The Bycatch series continues


I have added three new nets to the Bycatch series. The first two were for a group show called Personal Patterns at the Montgomery College King Street Gallery (October 22 – Nov 25, 2015). That show included two new nets. “Blue Bycatch” is about 9 feet tall and made using traditional netting knots with strips of recycled saris from India and Nepal, anchored with used plastic water bottles that had been refilled with tap water (about 9 feet tall):


The second, “Spiral Bycatch,” is made from strips of recycled white silk saris, cotton fishing net cord, and nylon fishing line. This net is about 10 feet tall, and I used a traditional netting knot to create it, but in order to create the spiral pattern, I had to work six separate balls of fiber simultaneously, with knots hanging progressively about one inch lower for each loop in each segment. It was a mind-bending exercise until I got used to it, and I am very pleased that the final effect was successful! Retracing one’s steps is very hard and time-consuming, so I just had to trust that I hadn’t made any major mistakes as I worked on the long form:

The third one is the biggest yet. About 25 feet long, it was made from recycled fabric strips and fishing line, forming a spiral pattern, like “Spiral Bycatch.” It was part of the Man/Made show at the Takoma Park Community Center from November through December 2016, suspended in the central atrium area over the entrance to the police station on the first floor. What had been the open base for the previous nets was elevated to open like an entry into the center of the spiral, the entry point for which was viewable from the second-floor entrance to the community center. It still had a traditional net form, but read more ambiguously as both the net and something the could have been caught at sea – perhaps a squid or jellyfish.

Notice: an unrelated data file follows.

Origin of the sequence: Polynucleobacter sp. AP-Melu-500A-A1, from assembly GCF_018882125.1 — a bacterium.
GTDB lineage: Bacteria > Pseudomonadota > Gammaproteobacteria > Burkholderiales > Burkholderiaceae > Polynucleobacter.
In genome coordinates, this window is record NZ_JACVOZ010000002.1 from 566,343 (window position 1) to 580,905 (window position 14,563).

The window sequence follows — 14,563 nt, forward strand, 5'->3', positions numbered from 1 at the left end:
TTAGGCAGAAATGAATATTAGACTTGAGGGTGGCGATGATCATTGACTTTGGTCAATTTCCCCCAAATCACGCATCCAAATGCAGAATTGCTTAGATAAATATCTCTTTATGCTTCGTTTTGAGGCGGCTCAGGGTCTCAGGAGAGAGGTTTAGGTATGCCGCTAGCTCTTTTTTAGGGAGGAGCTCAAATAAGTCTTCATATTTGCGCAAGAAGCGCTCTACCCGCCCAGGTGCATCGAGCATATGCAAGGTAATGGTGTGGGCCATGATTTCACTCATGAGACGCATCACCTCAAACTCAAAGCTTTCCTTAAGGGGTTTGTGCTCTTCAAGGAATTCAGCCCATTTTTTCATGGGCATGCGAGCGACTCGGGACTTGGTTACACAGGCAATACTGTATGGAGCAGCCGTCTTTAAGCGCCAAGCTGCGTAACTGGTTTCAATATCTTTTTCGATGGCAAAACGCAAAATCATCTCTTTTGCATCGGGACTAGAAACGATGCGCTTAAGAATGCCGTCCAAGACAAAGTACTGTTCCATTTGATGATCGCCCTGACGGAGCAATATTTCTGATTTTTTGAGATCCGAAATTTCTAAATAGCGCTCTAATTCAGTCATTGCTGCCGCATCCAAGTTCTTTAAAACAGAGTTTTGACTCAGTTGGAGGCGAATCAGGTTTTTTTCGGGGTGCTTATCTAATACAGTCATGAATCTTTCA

This show was installed during the week of the 2016 Presidential election, and provided a meditative, colorful, and technically complicated distraction from the seeming chaos unfolding in the country. I hope the presence of such a large contemplative object helped provide a way for people to explore issues larger and more abstract than the day-to-day world.






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